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Impact of beta-adrenoceptor blockade on systemic inflammation and coagulation disturbances in rats with acute traumatic coagulopathy.

Authors: Xu, L  Yu, WK  Lin, ZL  Tan, SJ  Bai, XW  Ding, K  Li, N 
Citation: Xu L, etal., Med Sci Monit. 2015 Feb 12;21:468-76. doi: 10.12659/MSM.893544.
Pubmed: (View Article at PubMed) PMID:25676919
DOI: Full-text: DOI:10.12659/MSM.893544

BACKGROUND: Sympathetic hyperactivity occurs early in acute traumatic coagulopathy (ATC) and is closely related to its development. beta-adrenoceptor antagonists are known to alleviate adverse sympathetic effects and improve outcome in various diseases. We investigated whether beta-blockers have protective effects against inflammation and endothelial and hemostatic disorders in ATC. MATERIAL AND METHODS: ATC was induced in male Sprague-Dawley rats by trauma and hemorrhagic shock. Rats were randomly assigned to the sham, ATCC (ATC control), and ATCB (ATC with beta-adrenoceptor blockade) groups. Rats were injected intraperitoneally with propranolol or vehicle at baseline. Heart rate variability (HRV) and markers of inflammation, coagulation, and endothelial activation were measured, and Western blotting analysis of nuclear factor (NF)-kappaB was done after shock. Separate ATCC and ATCB groups were observed to compare overall mortality. RESULTS: HRV showed enhanced sympathetic tone in the ATCC group, which was reversed by propranolol. Propranolol attenuated the induction of pro-inflammatory cytokines TNF-alpha and IL-6, as well as fibrinolysis markers plasmin antiplasmin complex and tissue-type plasminogen activator. The increased serum syndecan-1 and soluble thrombomodulin were inhibited by propranolol, and the NF-kappaB expression was also decreased by propranolol pretreatment. But propranolol did not alter overall mortality in rats with ATC after shock. CONCLUSIONS: Beta-adrenoceptor blockade can alleviate sympathetic hyperactivity and exert anti-inflammatory, anti-fibrinolysis, and endothelial protective effects, confirming its pivotal role in the pathogenesis of ATC. Its mechanism in ATC should be explored further.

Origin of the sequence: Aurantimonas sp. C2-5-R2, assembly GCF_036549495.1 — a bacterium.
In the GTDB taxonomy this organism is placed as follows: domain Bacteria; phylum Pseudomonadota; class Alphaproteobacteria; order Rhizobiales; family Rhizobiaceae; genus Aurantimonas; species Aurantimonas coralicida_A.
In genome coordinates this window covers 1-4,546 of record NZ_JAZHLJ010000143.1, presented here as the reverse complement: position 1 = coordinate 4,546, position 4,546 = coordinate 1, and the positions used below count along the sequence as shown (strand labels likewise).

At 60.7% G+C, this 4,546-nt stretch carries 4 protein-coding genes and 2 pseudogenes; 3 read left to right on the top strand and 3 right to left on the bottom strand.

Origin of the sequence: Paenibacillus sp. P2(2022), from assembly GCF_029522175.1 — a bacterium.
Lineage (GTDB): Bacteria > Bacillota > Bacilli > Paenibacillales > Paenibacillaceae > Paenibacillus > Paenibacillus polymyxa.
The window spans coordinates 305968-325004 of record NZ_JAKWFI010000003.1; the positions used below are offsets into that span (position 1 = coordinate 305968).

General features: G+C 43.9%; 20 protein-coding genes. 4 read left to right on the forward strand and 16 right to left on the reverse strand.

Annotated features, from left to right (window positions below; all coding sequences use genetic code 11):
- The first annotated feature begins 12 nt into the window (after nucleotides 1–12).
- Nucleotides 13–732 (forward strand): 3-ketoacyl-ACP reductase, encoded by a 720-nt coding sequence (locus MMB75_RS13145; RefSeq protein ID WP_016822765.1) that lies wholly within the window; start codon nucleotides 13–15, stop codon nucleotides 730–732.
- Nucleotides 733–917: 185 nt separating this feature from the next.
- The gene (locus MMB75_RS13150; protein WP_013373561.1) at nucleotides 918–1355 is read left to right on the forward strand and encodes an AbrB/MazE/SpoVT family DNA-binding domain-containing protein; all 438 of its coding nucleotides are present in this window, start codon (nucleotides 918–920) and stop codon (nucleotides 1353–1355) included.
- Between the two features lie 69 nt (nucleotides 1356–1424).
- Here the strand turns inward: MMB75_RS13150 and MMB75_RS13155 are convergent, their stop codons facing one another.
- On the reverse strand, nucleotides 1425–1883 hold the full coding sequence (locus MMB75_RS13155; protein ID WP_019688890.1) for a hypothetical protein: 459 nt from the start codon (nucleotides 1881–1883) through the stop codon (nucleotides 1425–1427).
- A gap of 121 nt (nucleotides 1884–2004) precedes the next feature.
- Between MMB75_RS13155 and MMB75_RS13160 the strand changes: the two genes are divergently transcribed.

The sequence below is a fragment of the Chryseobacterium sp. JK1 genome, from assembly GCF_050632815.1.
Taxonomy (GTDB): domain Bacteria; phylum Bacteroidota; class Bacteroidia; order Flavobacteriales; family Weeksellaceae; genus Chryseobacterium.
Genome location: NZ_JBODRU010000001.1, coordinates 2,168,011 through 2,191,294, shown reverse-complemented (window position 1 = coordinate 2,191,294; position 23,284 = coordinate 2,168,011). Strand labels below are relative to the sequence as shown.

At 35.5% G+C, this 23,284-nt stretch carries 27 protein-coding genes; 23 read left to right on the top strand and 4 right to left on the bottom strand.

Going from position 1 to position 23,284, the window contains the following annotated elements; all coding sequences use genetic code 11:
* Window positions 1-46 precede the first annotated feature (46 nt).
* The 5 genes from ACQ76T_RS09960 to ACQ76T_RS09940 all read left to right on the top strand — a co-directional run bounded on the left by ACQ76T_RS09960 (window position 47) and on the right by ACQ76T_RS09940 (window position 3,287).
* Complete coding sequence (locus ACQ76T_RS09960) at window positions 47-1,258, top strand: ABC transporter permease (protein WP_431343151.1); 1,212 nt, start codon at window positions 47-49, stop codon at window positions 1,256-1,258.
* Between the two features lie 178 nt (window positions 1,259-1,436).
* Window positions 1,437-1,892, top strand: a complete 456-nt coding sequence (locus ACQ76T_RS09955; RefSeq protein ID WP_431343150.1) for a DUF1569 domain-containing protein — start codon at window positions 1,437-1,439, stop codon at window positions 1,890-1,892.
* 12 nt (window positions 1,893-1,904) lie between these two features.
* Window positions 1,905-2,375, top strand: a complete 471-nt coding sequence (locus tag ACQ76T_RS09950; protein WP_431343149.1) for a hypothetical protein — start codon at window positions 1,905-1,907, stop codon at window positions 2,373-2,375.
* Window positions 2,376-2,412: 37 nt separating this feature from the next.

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RGD Object Information
RGD ID: 11554180
Created: 2016-10-20
Species: All species
Last Modified: 2016-10-20
Status: ACTIVE



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RGD is funded by grant HL64541 from the National Heart, Lung, and Blood Institute on behalf of the NIH.